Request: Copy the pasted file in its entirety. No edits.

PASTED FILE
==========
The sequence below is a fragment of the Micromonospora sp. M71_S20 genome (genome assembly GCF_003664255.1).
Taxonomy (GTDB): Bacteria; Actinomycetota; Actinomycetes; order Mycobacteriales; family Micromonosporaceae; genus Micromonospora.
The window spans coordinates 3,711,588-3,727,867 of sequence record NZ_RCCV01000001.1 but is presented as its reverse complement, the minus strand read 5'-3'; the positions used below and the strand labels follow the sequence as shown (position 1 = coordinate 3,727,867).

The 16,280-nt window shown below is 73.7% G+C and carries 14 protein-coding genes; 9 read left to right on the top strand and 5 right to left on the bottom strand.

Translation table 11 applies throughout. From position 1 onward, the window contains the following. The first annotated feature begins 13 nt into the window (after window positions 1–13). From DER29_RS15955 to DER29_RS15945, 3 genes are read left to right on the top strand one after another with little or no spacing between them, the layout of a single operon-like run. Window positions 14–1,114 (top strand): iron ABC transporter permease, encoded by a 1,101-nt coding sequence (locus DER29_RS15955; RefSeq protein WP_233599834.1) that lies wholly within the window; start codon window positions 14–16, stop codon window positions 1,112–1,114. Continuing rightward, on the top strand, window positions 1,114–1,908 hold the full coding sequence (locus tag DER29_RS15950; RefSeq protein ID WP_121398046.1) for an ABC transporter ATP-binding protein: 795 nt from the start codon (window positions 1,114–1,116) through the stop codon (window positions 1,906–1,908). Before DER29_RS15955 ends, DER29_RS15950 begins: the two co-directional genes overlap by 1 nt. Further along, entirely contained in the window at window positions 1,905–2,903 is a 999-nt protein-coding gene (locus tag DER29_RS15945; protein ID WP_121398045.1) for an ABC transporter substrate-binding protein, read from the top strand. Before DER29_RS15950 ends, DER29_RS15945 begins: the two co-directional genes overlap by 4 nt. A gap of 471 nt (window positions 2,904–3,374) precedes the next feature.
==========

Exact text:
The sequence below is a fragment of the Micromonospora sp. M71_S20 genome (genome assembly GCF_003664255.1).
Taxonomy (GTDB): Bacteria; Actinomycetota; Actinomycetes; order Mycobacteriales; family Micromonosporaceae; genus Micromonospora.
The window spans coordinates 3,711,588-3,727,867 of sequence record NZ_RCCV01000001.1 but is presented as its reverse complement, the minus strand read 5'-3'; the positions used below and the strand labels follow the sequence as shown (position 1 = coordinate 3,727,867).

The 16,280-nt window shown below is 73.7% G+C and carries 14 protein-coding genes; 9 read left to right on the top strand and 5 right to left on the bottom strand.

Translation table 11 applies throughout. From position 1 onward, the window contains the following. The first annotated feature begins 13 nt into the window (after window positions 1–13). From DER29_RS15955 to DER29_RS15945, 3 genes are read left to right on the top strand one after another with little or no spacing between them, the layout of a single operon-like run. Window positions 14–1,114 (top strand): iron ABC transporter permease, encoded by a 1,101-nt coding sequence (locus DER29_RS15955; RefSeq protein WP_233599834.1) that lies wholly within the window; start codon window positions 14–16, stop codon window positions 1,112–1,114. Continuing rightward, on the top strand, window positions 1,114–1,908 hold the full coding sequence (locus tag DER29_RS15950; RefSeq protein ID WP_121398046.1) for an ABC transporter ATP-binding protein: 795 nt from the start codon (window positions 1,114–1,116) through the stop codon (window positions 1,906–1,908). Before DER29_RS15955 ends, DER29_RS15950 begins: the two co-directional genes overlap by 1 nt. Further along, entirely contained in the window at window positions 1,905–2,903 is a 999-nt protein-coding gene (locus tag DER29_RS15945; protein ID WP_121398045.1) for an ABC transporter substrate-binding protein, read from the top strand. Before DER29_RS15950 ends, DER29_RS15945 begins: the two co-directional genes overlap by 4 nt. A gap of 471 nt (window positions 2,904–3,374) precedes the next feature.